Editor’s Note: Longtime, avid hunter Marshall Johnson of Bismarck, North Dakota, is the senior regional director for the Mule Deer Foundation https://muledeer.org/ that restores, improves and protects mule deer habitat, including land and easement acquisitions, and develops programs that help mule deer and black-tailed deer conservation. Mule deer and black-tailed deer live throughout western North America from the coastal islands of Alaska down the West Coast to southern Baja, Mexico, and from the northern border of the Mexican state of Zacatecas, up through the Great Plains to the Canadian provinces of Saskatchewan, Alberta, British Columbia and the southern Yukon Territory. Mule deer: are browsers with a majority of their diet weeds and leaves and twigs of woody shrubs; grow 3 to 3-1/2 feet tall and generally weigh 130-280 pounds; have a 310-degree view around themselves due to their eyes being located on the sides of their heads; can detect movement up to 1900+ feet away; and have a sense of smell 1,000 times stronger than a human’s.
In the past couple of years, we’ve seen improvements in America’s mule deer herd. All across the mule-deer range are pockets where the mule deer are doing fairly well, and also there will be pockets where the mule deer aren’t doing so well. The reason for this is that weather is the number-one culprit impacting mule-deer populations. Especially in the Northwest, weather is the number-one killer of mule deer and other wildlife. If you look at a typical year with good summers, and the mule deer have fed up and have a good layer of fat on them, you would think they could sustain heavy snowfalls. However, when you add in the rut, many of those mule-deer bucks get beat-up badly, fighting one another. But those bucks usually live until March, although they may be in a bad condition. If we get a really-tough blizzard in later March, that seems to be when the most mule-deer fatalities occur.
Many people believe that heavy winter snows cause the most mule-deer fatalities. However, the late March/winter snows have the most-devastating effects on most of the mule-deer herds in the West. In North Dakota and eastern Montana in 2010 – 2012, we had three horrific winter snows, and those states lost about 75% of their mule-deer herds during that time. Those winters went from November and deep in March. Fortunately, states like North Dakota’s Game and Fish Department did excellent jobs of managing their mule-deer herds and helping the herds to rebuild by limiting the number of tags that were given out to bring the number of mule deer in the herds back up. I went to quite a few meetings that our Department of Game and Fish had with hunters and heard numbers of hunters say, “Let us put our guns away for a few years, if that will help the population of mule deer get back to where it needs to be. We still can hunt pheasants, grouse and geese.”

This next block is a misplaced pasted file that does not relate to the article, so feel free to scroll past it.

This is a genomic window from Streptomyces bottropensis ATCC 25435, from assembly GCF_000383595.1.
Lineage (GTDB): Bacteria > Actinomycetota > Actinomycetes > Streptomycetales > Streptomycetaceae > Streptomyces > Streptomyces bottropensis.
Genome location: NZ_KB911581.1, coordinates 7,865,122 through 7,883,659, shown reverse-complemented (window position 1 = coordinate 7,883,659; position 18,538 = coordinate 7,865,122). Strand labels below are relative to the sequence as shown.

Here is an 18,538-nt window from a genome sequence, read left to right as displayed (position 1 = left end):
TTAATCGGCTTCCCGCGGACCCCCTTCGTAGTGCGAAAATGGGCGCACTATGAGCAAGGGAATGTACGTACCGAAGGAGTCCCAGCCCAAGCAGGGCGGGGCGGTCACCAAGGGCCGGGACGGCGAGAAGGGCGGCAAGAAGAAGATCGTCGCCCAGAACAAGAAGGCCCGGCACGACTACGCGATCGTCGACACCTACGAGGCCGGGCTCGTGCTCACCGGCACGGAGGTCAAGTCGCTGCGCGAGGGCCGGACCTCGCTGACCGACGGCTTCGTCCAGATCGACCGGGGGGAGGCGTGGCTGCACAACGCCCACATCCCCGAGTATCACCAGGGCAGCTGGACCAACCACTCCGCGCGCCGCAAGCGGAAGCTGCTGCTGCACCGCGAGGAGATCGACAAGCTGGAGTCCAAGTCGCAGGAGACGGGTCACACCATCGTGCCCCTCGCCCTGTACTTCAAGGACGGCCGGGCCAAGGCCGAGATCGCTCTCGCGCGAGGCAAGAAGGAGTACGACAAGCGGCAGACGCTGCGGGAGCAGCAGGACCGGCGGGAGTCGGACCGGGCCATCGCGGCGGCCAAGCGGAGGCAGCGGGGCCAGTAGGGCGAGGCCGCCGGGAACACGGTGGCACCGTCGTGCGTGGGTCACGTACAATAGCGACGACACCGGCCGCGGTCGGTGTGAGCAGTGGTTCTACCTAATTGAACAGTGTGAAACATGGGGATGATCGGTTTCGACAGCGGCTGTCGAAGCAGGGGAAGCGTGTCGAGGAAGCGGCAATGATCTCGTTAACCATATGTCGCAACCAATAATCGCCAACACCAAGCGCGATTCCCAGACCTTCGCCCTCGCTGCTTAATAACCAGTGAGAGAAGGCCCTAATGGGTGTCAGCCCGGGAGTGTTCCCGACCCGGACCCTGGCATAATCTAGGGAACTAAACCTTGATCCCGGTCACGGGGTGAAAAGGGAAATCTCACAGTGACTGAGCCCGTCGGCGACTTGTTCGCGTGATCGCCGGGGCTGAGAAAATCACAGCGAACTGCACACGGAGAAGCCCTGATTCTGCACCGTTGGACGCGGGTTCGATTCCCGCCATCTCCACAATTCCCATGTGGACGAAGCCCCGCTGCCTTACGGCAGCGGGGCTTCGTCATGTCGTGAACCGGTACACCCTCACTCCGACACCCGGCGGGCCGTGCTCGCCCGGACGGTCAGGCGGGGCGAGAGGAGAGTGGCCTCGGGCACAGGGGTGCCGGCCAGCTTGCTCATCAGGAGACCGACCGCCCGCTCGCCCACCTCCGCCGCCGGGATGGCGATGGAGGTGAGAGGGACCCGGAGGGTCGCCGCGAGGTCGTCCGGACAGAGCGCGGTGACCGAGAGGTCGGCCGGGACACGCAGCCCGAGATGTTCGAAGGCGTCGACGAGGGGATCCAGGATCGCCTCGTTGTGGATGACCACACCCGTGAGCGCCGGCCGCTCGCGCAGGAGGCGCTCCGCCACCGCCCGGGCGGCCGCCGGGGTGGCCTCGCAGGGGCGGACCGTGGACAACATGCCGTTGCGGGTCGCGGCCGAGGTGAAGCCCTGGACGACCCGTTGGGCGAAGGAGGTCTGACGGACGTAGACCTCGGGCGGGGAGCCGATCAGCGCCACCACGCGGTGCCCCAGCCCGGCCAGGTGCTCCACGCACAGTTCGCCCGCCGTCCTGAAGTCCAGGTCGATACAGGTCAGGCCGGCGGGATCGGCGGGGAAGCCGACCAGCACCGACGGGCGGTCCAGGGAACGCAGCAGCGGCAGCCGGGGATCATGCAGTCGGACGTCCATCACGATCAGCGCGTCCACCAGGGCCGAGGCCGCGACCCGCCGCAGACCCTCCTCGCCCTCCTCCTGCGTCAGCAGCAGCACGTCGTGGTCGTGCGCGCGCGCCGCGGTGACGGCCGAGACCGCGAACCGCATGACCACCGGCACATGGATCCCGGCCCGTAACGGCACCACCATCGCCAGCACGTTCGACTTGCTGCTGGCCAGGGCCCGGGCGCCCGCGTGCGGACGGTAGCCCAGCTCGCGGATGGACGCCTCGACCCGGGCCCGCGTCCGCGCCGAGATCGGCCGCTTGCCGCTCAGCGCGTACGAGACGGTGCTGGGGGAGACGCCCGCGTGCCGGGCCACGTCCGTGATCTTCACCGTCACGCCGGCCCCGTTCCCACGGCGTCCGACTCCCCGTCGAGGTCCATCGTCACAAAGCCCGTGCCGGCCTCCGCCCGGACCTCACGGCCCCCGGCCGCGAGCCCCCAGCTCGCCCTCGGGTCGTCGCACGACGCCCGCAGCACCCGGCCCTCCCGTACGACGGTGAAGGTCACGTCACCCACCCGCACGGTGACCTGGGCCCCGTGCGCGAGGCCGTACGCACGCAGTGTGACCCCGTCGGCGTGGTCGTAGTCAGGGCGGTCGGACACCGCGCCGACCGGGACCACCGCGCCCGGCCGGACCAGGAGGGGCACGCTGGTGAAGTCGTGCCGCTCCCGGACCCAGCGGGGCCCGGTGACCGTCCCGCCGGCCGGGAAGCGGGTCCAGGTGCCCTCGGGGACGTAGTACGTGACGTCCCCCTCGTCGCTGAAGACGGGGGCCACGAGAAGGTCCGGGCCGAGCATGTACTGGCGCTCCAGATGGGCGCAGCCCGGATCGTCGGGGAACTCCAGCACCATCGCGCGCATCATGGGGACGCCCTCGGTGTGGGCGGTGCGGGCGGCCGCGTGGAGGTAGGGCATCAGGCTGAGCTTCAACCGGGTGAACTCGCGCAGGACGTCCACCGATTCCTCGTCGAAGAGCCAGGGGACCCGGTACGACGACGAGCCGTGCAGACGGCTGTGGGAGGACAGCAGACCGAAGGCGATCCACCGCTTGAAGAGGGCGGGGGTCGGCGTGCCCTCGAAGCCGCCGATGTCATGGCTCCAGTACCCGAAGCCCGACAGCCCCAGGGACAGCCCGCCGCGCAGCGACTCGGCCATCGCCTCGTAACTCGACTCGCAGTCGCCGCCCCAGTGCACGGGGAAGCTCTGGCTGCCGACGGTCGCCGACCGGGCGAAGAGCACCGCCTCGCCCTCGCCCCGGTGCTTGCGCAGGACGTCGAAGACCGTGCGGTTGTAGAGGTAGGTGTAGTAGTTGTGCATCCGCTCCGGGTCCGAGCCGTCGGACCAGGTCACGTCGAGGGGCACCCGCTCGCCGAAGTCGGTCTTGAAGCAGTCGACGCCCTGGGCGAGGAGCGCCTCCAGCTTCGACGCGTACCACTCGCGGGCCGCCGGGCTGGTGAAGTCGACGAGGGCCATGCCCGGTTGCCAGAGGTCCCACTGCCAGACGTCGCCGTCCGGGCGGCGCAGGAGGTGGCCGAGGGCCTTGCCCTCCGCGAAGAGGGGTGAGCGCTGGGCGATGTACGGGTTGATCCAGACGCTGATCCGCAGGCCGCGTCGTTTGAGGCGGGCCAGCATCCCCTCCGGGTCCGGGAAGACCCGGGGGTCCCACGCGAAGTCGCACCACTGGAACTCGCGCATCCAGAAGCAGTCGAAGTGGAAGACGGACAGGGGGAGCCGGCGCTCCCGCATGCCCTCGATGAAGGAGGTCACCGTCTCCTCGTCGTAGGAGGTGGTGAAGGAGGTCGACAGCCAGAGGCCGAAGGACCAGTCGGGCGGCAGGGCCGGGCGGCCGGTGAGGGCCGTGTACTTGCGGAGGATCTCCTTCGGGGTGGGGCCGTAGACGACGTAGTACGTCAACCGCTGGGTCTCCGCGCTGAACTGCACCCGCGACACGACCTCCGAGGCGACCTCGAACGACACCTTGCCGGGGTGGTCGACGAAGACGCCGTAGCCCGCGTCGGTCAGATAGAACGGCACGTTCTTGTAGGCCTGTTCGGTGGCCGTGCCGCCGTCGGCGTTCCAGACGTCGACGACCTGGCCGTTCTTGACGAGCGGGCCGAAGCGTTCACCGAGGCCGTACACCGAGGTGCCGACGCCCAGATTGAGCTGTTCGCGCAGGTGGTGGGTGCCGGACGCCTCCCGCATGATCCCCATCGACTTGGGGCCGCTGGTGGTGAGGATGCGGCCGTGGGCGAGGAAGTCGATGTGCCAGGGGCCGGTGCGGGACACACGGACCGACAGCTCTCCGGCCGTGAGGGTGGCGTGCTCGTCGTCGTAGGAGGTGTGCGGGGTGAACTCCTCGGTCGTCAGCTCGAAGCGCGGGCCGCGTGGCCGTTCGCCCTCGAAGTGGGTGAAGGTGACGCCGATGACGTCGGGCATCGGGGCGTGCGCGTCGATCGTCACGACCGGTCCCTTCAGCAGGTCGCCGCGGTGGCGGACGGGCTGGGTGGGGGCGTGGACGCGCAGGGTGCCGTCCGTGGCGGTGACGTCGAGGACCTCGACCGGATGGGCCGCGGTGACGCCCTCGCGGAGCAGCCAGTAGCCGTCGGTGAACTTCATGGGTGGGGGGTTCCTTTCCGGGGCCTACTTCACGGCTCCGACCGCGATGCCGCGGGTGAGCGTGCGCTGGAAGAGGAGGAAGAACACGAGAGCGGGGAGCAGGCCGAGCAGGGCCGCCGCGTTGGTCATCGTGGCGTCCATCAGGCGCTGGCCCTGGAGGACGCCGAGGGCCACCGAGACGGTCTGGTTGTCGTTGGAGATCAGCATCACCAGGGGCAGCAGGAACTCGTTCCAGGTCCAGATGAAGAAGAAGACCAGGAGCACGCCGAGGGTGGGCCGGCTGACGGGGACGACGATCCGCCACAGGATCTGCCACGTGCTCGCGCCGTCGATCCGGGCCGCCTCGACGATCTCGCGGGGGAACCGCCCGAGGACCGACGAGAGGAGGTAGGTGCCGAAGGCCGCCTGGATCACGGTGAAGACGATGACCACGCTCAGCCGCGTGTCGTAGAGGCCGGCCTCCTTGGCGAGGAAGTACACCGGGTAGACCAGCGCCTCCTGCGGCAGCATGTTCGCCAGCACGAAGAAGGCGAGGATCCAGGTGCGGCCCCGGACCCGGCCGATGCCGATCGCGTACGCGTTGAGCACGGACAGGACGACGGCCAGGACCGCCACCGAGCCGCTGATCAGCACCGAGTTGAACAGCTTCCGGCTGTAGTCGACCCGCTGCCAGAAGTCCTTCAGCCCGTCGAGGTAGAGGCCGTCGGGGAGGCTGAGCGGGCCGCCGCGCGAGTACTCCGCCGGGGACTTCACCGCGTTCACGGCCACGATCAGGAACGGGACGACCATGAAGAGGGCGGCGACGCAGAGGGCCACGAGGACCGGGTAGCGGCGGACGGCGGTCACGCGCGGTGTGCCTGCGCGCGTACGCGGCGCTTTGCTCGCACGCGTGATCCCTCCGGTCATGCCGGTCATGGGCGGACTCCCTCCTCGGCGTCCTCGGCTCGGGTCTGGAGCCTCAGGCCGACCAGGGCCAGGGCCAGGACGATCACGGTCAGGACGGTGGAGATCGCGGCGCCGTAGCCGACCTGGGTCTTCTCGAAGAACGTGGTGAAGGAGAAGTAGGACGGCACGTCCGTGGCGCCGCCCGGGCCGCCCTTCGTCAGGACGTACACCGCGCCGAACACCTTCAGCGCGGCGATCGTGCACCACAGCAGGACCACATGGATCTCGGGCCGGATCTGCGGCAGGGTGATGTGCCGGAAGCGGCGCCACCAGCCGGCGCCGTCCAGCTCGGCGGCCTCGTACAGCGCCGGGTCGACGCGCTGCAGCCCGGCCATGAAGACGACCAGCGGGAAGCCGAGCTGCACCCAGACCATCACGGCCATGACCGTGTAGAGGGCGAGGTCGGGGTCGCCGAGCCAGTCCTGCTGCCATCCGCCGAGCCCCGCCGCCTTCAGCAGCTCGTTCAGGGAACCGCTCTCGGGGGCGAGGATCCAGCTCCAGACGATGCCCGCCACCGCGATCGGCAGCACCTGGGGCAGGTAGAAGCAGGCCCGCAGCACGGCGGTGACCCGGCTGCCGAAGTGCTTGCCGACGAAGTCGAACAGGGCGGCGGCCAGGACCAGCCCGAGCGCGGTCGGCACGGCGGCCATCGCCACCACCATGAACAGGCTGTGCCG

In North Dakota and South Dakota, we’re seeing about a 25% increase in the number of tags being allotted for harvesting mule deer. There are pockets where the mule-deer population is still struggling, for instance in central and eastern Washington. Those places were hit very hard by wildfires three years ago, but those herds are starting to rebuild. However, overall throughout the mule-deer range, I feel we’ve had a good year of mule-deer reproduction, due to adequate rain.
To learn more about hunting mule deer, go to John E. Phillips’ book, “Mule Deer Hunters’ Bible,” available in Kindle and print versions and including information from 30+ mule deer hunters, at https://www.amazon.com/dp/B07QHCLFYB.